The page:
The matric exams were going smoothly, Basic Education Minister Angie Motshekga told the country at the end of October and flew away on wings of denial to Paris for two weeks to attend Unesco’s 38th General Conference.
But the only smooth thing was the operator in her office who, with the flick of a bureaucratic wrist, banished the Democratic Alliance’s demand for Motshekga’s return to deal with reported exam problems in Limpopo.
The minister must have returned to the country two weeks later as a child does to boarding school and an unfinished science project.
All school projects only get harder to complete when you’ve run out of time, excuses and your teacher’s support. The Limpopo textbooks debacle was a project she never fully committed to and never finished. Now Motshekga is facing a mountain of pressure for real action: a social media campaign, #TextbooksMatter, by rights organisations Basic Education For All and Section27 to show that textbooks are a crucial element of the right to basic education.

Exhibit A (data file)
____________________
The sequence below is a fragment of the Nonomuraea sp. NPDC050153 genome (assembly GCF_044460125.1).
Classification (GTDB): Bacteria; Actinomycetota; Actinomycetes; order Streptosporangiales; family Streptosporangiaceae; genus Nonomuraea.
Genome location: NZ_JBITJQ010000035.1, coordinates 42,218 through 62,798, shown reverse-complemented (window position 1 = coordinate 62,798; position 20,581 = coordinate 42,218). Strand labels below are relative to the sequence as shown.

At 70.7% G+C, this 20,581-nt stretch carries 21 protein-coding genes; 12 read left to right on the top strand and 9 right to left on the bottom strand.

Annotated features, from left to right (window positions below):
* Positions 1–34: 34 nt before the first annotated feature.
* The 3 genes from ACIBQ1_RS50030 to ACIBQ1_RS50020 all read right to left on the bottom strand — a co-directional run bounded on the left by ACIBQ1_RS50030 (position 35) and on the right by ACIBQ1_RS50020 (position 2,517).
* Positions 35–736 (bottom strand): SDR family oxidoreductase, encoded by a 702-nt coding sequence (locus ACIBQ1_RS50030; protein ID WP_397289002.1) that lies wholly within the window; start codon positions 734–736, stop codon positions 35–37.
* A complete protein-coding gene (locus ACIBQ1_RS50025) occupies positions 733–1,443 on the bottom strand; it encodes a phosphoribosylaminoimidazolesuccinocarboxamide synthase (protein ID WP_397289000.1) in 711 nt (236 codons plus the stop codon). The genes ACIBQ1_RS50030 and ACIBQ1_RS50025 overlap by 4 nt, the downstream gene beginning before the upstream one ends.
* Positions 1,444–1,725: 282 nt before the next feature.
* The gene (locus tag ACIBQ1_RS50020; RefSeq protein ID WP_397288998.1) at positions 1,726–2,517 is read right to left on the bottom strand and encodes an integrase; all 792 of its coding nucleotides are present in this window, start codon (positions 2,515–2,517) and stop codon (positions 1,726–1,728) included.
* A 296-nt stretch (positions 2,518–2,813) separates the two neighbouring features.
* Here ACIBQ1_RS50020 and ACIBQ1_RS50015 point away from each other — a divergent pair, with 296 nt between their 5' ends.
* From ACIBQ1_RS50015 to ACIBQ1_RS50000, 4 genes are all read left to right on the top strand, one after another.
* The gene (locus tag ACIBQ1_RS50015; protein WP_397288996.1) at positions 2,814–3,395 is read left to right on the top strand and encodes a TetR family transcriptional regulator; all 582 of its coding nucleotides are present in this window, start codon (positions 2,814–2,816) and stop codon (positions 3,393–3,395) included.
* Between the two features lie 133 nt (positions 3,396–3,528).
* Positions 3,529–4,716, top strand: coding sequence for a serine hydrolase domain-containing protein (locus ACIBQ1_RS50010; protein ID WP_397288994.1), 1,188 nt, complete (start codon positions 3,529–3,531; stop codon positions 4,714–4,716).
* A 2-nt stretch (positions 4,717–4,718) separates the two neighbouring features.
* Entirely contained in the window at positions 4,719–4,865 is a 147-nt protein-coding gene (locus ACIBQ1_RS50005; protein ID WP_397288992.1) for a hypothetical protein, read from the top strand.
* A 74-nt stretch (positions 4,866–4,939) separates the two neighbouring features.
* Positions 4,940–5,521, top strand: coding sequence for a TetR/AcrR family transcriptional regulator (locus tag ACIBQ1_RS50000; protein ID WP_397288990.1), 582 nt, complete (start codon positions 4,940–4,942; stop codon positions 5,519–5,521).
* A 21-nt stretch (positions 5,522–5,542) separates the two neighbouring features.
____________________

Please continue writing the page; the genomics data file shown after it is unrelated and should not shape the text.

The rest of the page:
Motshekga’s struggle to distinguish the crucial from the curious was made obvious by another of her big decisions this year: to introduce Mandarin, albeit not compulsory, in some schools.
The fact that it would be joining the introduction of 14 other foreign languages at the same time did nothing to abate the public’s morbid fascination with one of Motshekga’s more bizarre decisions and the belief that she was the latest addition to the welcoming committee for the new, Asian, coloniser.
But there was nothing bizarre about details of teachers’ and principals’ jobs being sold for cash, except perhaps that some of the jobs were exchanged for goats and cows.
Motshekga’s move in May to establish an investigation into these shocking allegations was met with relief, but the country waits to see how, or if, she will deal decisively with the root cause of the problem: corruption and its crooked dealers – the South African Democratic Teachers Union.